Inflation is an economic term. It describes purchasing power decreasing over time.
More commonly, changes in inflation are referred to as changes in The Cost of Living; the everyday items we buy get more expensive and our heating and gas bills go up, for example.
It's not that the goods got more expensive, necessarily, however. It's that the money we're using to buy said goods is worth less. That what inflation is. It's when the money we spend doesn't "go as far".
Inflation also does a number on mortgage rates.
Inflation is a self-reinforcing cycle. The longer it lasts, the more insidious its effects, and rising mortgage rates are an unfortunate consequence.
Because inflation devalues the U.S. dollar, it devalues everything denominated in U.S. dollars. This includes mortgage-backed bonds, of course, so when inflation is present, demand for MBS starts to fall. Investors don't want to own an assets that's likely to lose its value over time, after all.
Falling demand causes prices to fall, too. It's basic economics. Then, as prices fall, the corresponding yields rise. This translates into higher rates for everyday Americans for all mortgage types -- conforming, FHA, jumbo, VA, and USDA.
Right now, inflation fears are low. Energy costs have dropped, the Fed has not "printed money" in more than a year, and the economy is growing slowly, and steadily. Prices are steady and mortgage rates are lower than they've ever been in history.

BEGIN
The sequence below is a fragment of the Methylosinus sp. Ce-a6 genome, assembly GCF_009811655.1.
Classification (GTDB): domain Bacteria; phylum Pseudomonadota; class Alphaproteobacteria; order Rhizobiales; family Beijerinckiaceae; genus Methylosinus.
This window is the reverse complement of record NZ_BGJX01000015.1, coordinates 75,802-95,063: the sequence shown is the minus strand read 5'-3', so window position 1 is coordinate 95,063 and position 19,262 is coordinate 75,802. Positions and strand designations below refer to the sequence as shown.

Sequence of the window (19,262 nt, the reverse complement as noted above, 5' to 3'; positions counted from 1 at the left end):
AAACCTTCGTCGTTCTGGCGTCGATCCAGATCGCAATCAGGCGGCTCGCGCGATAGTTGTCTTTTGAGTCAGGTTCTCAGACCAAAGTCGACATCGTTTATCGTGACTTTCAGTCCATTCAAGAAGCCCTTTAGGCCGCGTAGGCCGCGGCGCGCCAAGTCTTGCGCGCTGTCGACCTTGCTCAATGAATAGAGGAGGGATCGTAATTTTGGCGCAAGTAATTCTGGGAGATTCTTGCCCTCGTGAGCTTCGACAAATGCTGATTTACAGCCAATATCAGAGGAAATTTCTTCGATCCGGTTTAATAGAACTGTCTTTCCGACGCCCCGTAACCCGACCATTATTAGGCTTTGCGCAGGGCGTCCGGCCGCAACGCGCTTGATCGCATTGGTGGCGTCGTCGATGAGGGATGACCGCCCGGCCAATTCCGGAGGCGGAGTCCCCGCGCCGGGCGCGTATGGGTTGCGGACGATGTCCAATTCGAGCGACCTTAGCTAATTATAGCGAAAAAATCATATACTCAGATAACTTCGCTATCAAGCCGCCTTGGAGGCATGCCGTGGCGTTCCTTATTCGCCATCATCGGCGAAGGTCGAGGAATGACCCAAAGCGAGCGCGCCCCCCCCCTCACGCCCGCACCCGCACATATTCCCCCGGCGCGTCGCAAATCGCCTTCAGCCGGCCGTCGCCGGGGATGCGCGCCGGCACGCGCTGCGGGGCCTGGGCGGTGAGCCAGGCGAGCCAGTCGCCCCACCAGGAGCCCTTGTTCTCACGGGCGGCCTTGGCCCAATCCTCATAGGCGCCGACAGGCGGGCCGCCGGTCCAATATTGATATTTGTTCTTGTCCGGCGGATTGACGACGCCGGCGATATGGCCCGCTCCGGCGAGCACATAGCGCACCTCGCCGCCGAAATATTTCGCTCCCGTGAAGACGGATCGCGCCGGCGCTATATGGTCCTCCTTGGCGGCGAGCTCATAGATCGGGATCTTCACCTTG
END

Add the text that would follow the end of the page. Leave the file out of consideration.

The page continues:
Home buyers and rate shoppers are looking a gift horse in the mouth. It's a great time to lock a mortgage rate.
The U.S. economy is heating up. Look past the weak data of the past 3 weeks and focus on the broader picture. Job growth is returning, home prices are rising, and the construction remains in an up-cycle. However, with Wall Street speculating about the Fed's next intervention -- possibly as soon as next month -- the low mortgage rates could be gone.
If you're shopping for a mortgage, it's a great time to lock one in. Sure, rates may go lower. But what if they don't?
The information contained on The Mortgage Reports website is for informational purposes only and is not an advertisement for products offered by Full Beaker. The views and opinions expressed herein are those of the author and do not reflect the policy or position of Full Beaker, its officers, parent, or affiliates.
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2017 Conforming, FHA, & VA Loan Limits
Mortgage loan limits for every U.S. county, as published by Fannie Mae & Freddie Mac, the Federal Housing Administration (FHA), and the Department of Veterans Affairs (VA)